As shown is the image below due to the Gestalt principle of ‘Invariance’ human mind is capable of recognising an object regardless of ( i ) orientation, ( ii) translation, (iii) scale and elastic deformations, (iv) lighting and variation in component features. Due to this principle, we are able to recognise human faced regardless of expressions.

Figure/Ground Organisation

When we view something we automatically filter out important and personally relevant parts like they are above or in front of everything else and we ignore the rest, this saves us time and effort. This phenomenon that arises from our focus of attention and our ability to limit the amount of attention dedicated to all the elements outside of our focus is known as the Gestalt principle of Figure/Ground organisation. Can you see two faces and a vase in the below image?


When we view connected shapes, there are a number of ways we can interpret the same but we naturally choose to go with the simplest of interpretation (like we choose to view the below image as five intersecting rings). This phenomenon of perceiving the visual elements or scenes in the simplest form is known as the ‘Law of Pragnanz’.

Gestalt principle of perceptual organisation

The Law of Similarity

We view elements in groups when they share common superficial characteristics. This perceptual phenomenon is known as The Law of Similarity. Red stars are one group and Green stars the second group.

The Law of Proximity

When items are located close to one another we are more likely to perceive them as one group. This perceptual phenomenon is known as The Law of Proximity.

The Law of Familiarity/Meaningfulness

The law of familiarity or referred to as the law of meaningfulness is a gestalt principle of perceptual organisation that says that humans perceive elements as groups when they collectively form a meaningful or personally relevant object or scene. For example in the below image the two illustrations mean very little individually but when they are put right next to each other they form a meaningful group and we may perceive the stick figure as waiving while he makes his way from a house.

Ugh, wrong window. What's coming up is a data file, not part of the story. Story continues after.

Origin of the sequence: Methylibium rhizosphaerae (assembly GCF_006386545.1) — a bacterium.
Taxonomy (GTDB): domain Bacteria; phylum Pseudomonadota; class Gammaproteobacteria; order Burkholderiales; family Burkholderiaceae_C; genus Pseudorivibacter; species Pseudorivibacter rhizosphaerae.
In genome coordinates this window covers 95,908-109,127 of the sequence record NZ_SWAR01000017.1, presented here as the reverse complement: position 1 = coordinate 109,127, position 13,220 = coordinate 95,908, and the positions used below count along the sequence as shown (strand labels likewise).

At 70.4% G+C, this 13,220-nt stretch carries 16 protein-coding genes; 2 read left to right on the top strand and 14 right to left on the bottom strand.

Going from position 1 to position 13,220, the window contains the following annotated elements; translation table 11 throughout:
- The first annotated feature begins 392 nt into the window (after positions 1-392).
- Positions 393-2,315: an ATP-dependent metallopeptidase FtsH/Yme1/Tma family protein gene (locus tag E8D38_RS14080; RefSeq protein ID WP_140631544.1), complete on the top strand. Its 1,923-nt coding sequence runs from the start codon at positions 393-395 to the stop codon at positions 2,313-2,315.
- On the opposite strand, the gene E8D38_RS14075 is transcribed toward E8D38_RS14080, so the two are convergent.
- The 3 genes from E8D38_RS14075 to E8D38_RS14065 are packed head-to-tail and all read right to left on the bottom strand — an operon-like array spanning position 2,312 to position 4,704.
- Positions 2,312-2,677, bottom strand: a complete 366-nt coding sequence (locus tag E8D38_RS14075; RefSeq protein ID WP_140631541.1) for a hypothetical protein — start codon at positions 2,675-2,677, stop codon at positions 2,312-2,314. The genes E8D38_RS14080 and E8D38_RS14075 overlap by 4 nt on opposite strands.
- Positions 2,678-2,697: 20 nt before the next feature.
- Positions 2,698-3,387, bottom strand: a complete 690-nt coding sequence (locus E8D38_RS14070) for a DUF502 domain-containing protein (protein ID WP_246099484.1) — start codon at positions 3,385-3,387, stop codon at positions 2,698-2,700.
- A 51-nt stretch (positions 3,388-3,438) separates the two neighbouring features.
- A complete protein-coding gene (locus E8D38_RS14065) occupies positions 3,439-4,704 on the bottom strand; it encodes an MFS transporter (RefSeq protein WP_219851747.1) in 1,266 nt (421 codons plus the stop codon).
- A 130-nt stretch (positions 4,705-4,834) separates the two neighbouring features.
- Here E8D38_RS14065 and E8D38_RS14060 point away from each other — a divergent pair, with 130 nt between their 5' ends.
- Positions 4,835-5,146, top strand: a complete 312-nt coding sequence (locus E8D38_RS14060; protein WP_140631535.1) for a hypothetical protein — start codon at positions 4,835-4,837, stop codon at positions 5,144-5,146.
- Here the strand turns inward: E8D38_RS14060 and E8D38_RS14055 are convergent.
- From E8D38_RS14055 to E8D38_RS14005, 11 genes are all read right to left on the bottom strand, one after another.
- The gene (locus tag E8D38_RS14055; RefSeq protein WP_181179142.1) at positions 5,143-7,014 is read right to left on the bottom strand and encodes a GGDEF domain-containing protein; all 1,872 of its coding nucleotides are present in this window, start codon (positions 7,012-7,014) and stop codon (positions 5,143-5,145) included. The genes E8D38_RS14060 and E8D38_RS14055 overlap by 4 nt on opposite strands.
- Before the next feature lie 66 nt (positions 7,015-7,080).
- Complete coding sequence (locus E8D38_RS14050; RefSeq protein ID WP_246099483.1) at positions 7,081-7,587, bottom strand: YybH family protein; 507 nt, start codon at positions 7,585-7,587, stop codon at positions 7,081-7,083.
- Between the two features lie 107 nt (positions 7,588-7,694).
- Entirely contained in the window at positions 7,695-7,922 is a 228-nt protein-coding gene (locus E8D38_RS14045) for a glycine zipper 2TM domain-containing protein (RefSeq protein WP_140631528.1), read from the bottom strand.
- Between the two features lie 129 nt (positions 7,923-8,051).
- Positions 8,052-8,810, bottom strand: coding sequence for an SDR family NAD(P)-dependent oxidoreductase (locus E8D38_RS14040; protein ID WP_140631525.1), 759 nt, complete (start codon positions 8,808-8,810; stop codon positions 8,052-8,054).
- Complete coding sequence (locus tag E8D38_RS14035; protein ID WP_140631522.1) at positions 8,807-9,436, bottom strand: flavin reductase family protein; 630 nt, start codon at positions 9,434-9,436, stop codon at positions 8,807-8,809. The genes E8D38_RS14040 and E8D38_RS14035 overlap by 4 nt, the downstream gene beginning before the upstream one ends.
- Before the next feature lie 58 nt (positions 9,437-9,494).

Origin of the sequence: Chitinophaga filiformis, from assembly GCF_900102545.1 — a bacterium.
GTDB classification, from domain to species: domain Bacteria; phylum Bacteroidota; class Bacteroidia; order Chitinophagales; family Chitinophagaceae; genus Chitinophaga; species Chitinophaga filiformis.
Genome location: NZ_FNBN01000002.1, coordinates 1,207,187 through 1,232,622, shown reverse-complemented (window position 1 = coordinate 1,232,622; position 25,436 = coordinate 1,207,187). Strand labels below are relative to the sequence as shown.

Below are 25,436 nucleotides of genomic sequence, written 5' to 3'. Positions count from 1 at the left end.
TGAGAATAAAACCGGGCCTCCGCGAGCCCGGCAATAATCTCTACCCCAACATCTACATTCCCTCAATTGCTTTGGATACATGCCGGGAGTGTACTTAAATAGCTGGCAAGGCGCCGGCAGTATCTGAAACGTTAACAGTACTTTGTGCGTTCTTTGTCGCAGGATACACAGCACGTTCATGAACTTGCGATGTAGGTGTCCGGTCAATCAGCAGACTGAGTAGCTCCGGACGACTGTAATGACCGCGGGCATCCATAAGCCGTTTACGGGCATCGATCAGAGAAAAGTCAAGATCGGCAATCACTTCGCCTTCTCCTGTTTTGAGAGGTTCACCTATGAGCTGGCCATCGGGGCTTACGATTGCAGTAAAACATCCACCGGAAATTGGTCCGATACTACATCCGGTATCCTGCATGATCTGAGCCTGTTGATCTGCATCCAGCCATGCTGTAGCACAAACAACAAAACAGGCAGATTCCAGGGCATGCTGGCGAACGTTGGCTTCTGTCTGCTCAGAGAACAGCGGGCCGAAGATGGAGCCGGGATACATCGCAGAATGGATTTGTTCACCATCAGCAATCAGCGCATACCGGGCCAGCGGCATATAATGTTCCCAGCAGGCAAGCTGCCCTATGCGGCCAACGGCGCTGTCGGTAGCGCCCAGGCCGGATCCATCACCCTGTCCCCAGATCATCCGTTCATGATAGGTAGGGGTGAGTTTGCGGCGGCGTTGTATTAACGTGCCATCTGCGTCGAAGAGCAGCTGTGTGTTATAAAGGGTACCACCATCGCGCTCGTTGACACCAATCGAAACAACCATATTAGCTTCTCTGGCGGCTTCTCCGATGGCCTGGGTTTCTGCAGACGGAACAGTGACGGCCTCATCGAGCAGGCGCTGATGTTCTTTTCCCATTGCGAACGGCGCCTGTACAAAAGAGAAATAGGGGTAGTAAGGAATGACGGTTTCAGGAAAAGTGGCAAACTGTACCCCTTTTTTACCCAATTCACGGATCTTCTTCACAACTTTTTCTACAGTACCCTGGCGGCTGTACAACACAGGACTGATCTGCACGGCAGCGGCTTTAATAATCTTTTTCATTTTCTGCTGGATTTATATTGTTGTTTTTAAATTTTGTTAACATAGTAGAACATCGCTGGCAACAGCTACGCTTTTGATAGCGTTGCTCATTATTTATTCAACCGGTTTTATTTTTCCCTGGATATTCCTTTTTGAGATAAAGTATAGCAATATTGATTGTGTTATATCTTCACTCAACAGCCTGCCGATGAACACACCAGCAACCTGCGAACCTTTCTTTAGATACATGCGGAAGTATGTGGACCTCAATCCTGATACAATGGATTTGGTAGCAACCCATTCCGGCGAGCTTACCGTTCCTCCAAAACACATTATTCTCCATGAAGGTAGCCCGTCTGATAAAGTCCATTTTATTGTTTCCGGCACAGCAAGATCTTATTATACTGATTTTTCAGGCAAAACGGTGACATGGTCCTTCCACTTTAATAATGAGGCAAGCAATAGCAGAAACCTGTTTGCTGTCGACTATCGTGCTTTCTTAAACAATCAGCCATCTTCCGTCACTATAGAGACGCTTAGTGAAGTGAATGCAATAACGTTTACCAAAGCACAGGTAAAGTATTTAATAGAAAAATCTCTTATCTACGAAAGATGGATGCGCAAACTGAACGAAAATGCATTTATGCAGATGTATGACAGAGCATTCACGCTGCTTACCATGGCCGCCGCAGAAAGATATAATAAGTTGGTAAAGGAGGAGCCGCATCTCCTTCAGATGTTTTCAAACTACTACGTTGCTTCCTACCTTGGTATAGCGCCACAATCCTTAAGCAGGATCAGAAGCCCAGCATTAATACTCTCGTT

The Law of Symmetry

The law of symmetry says that we perceive elements as grouped when they are a part of a symmetrical arrangement.

The Law of Continuity

The Law of Continuity identifies the visual bias that helps us view an object as one and in continuity (A to B and C to D in the below image ) even when it’s not visible completely. In addition, we perceive interlinking or bisecting visual elements as one group.

The Law of Common Fate

Human tendency to perceive objects moving in one direction (at the same or similar speed) as a group is known as the law of common fate.

The Principle of Closure

Even when the whole object is not present, the human mind combines the available visual information to form a whole meaningful object. This phenomenon is known as the principle of closure.

The Law of Element Connectedness

This law identifies our tendency to group elements that are connected.

The Law of Common Region

This law states that we have a tendency to group elements that are within a clearly outlined region of space.

The Law of Synchrony

This law is similar to The law of common fate but is distinguished on the basis that elements are perceived as grouped when they appear at the same time yet they are not in motion. E.g When a certain selection of bulbs lit on a control panel.

Gestalt principle s in Web Design

Now that we have briefly looked at all of the law of Gestalt Psychology, let’s see how we can apply the same in our web designs via an example .

Law of Similarity

In different sections, the use of consistent font sizes, font styles, font weights, have created a relation among them and made them look like a part of the same group. For example in the navigation bar all links that have similar functionality have same Font colour, size, style and weight. The same style of arrangement in Go Deeper section is making it a group. At the same time, the opposite of similarity i.e dissimilarity is used to differentiate actions or ungroup that particular element for e.g The font colour and background of the Home link is different than other links to specify its active state. Creating a relationship between related content is as important as creating a distinction between different sections that are unrelated.